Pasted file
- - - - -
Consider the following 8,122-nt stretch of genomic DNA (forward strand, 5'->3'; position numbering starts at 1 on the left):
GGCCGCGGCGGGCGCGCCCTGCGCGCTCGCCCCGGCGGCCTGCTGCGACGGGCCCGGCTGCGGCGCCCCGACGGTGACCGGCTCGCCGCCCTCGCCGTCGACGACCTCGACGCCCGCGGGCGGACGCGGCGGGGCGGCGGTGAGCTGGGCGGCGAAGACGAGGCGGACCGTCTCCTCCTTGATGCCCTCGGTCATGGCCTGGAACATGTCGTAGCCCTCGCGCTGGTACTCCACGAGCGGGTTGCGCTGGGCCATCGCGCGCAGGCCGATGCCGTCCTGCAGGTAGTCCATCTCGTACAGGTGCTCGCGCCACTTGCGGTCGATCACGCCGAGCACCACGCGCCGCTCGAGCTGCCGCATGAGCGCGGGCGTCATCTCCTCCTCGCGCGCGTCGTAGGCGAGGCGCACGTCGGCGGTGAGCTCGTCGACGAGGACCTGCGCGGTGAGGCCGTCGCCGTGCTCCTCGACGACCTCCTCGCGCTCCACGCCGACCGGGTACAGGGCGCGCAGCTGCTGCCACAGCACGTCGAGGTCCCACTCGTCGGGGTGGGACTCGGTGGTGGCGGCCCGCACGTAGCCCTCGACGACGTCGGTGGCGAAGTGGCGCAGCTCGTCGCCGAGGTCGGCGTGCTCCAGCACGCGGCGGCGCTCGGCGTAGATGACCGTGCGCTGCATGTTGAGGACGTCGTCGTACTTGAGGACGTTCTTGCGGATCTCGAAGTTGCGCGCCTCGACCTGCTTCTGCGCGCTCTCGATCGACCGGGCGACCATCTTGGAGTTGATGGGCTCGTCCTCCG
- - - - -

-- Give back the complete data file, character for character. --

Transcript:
Consider the following 8,122-nt stretch of genomic DNA (forward strand, 5'->3'; position numbering starts at 1 on the left):
GGCCGCGGCGGGCGCGCCCTGCGCGCTCGCCCCGGCGGCCTGCTGCGACGGGCCCGGCTGCGGCGCCCCGACGGTGACCGGCTCGCCGCCCTCGCCGTCGACGACCTCGACGCCCGCGGGCGGACGCGGCGGGGCGGCGGTGAGCTGGGCGGCGAAGACGAGGCGGACCGTCTCCTCCTTGATGCCCTCGGTCATGGCCTGGAACATGTCGTAGCCCTCGCGCTGGTACTCCACGAGCGGGTTGCGCTGGGCCATCGCGCGCAGGCCGATGCCGTCCTGCAGGTAGTCCATCTCGTACAGGTGCTCGCGCCACTTGCGGTCGATCACGCCGAGCACCACGCGCCGCTCGAGCTGCCGCATGAGCGCGGGCGTCATCTCCTCCTCGCGCGCGTCGTAGGCGAGGCGCACGTCGGCGGTGAGCTCGTCGACGAGGACCTGCGCGGTGAGGCCGTCGCCGTGCTCCTCGACGACCTCCTCGCGCTCCACGCCGACCGGGTACAGGGCGCGCAGCTGCTGCCACAGCACGTCGAGGTCCCACTCGTCGGGGTGGGACTCGGTGGTGGCGGCCCGCACGTAGCCCTCGACGACGTCGGTGGCGAAGTGGCGCAGCTCGTCGCCGAGGTCGGCGTGCTCCAGCACGCGGCGGCGCTCGGCGTAGATGACCGTGCGCTGCATGTTGAGGACGTCGTCGTACTTGAGGACGTTCTTGCGGATCTCGAAGTTGCGCGCCTCGACCTGCTTCTGCGCGCTCTCGATCGACCGGGCGACCATCTTGGAGTTGATGGGCTCGTCCTCCG